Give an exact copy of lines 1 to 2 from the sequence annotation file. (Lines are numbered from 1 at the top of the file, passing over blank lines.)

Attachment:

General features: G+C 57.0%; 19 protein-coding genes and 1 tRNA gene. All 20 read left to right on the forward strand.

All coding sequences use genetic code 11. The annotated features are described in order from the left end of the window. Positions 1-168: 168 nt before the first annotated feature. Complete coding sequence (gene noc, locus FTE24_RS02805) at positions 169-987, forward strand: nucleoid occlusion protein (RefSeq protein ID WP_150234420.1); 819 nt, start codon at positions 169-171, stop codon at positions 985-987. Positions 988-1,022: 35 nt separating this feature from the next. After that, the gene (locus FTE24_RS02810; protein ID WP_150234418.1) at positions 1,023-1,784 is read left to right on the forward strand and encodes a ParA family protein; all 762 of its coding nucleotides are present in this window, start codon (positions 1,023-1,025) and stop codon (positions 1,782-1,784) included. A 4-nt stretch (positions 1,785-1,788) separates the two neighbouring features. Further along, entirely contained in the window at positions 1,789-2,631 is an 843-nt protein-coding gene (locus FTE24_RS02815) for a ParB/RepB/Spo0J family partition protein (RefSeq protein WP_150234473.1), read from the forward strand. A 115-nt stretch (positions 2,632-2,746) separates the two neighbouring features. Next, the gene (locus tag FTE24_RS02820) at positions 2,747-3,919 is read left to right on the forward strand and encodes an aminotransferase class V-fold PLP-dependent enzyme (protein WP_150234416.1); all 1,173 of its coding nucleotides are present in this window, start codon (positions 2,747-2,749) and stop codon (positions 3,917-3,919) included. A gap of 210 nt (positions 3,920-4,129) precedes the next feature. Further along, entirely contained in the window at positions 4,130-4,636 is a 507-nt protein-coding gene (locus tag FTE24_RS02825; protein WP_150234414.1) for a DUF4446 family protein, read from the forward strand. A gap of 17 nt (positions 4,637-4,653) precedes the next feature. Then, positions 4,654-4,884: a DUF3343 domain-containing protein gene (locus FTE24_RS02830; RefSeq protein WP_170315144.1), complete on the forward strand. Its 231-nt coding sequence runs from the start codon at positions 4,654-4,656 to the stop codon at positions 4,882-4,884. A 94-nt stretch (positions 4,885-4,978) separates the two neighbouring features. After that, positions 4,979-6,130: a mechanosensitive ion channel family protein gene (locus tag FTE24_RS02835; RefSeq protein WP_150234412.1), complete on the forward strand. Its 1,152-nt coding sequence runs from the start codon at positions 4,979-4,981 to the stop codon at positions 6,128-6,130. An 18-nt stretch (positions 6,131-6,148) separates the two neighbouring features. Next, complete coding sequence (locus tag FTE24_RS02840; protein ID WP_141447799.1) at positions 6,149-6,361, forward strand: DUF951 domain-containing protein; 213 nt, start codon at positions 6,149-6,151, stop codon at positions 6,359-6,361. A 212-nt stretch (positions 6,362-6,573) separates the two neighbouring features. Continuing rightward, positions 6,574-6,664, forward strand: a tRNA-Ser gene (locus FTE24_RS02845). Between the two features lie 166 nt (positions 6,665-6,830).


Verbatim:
General features: G+C 57.0%; 19 protein-coding genes and 1 tRNA gene. All 20 read left to right on the forward strand.

All coding sequences use genetic code 11. The annotated features are described in order from the left end of the window. Positions 1-168: 168 nt before the first annotated feature. Complete coding sequence (gene noc, locus FTE24_RS02805) at positions 169-987, forward strand: nucleoid occlusion protein (RefSeq protein ID WP_150234420.1); 819 nt, start codon at positions 169-171, stop codon at positions 985-987. Positions 988-1,022: 35 nt separating this feature from the next. After that, the gene (locus FTE24_RS02810; protein ID WP_150234418.1) at positions 1,023-1,784 is read left to right on the forward strand and encodes a ParA family protein; all 762 of its coding nucleotides are present in this window, start codon (positions 1,023-1,025) and stop codon (positions 1,782-1,784) included. A 4-nt stretch (positions 1,785-1,788) separates the two neighbouring features. Further along, entirely contained in the window at positions 1,789-2,631 is an 843-nt protein-coding gene (locus FTE24_RS02815) for a ParB/RepB/Spo0J family partition protein (RefSeq protein WP_150234473.1), read from the forward strand. A 115-nt stretch (positions 2,632-2,746) separates the two neighbouring features. Next, the gene (locus tag FTE24_RS02820) at positions 2,747-3,919 is read left to right on the forward strand and encodes an aminotransferase class V-fold PLP-dependent enzyme (protein WP_150234416.1); all 1,173 of its coding nucleotides are present in this window, start codon (positions 2,747-2,749) and stop codon (positions 3,917-3,919) included. A gap of 210 nt (positions 3,920-4,129) precedes the next feature. Further along, entirely contained in the window at positions 4,130-4,636 is a 507-nt protein-coding gene (locus tag FTE24_RS02825; protein WP_150234414.1) for a DUF4446 family protein, read from the forward strand. A gap of 17 nt (positions 4,637-4,653) precedes the next feature. Then, positions 4,654-4,884: a DUF3343 domain-containing protein gene (locus FTE24_RS02830; RefSeq protein WP_170315144.1), complete on the forward strand. Its 231-nt coding sequence runs from the start codon at positions 4,654-4,656 to the stop codon at positions 4,882-4,884. A 94-nt stretch (positions 4,885-4,978) separates the two neighbouring features. After that, positions 4,979-6,130: a mechanosensitive ion channel family protein gene (locus tag FTE24_RS02835; RefSeq protein WP_150234412.1), complete on the forward strand. Its 1,152-nt coding sequence runs from the start codon at positions 4,979-4,981 to the stop codon at positions 6,128-6,130. An 18-nt stretch (positions 6,131-6,148) separates the two neighbouring features. Next, complete coding sequence (locus tag FTE24_RS02840; protein ID WP_141447799.1) at positions 6,149-6,361, forward strand: DUF951 domain-containing protein; 213 nt, start codon at positions 6,149-6,151, stop codon at positions 6,359-6,361. A 212-nt stretch (positions 6,362-6,573) separates the two neighbouring features. Continuing rightward, positions 6,574-6,664, forward strand: a tRNA-Ser gene (locus FTE24_RS02845). Between the two features lie 166 nt (positions 6,665-6,830).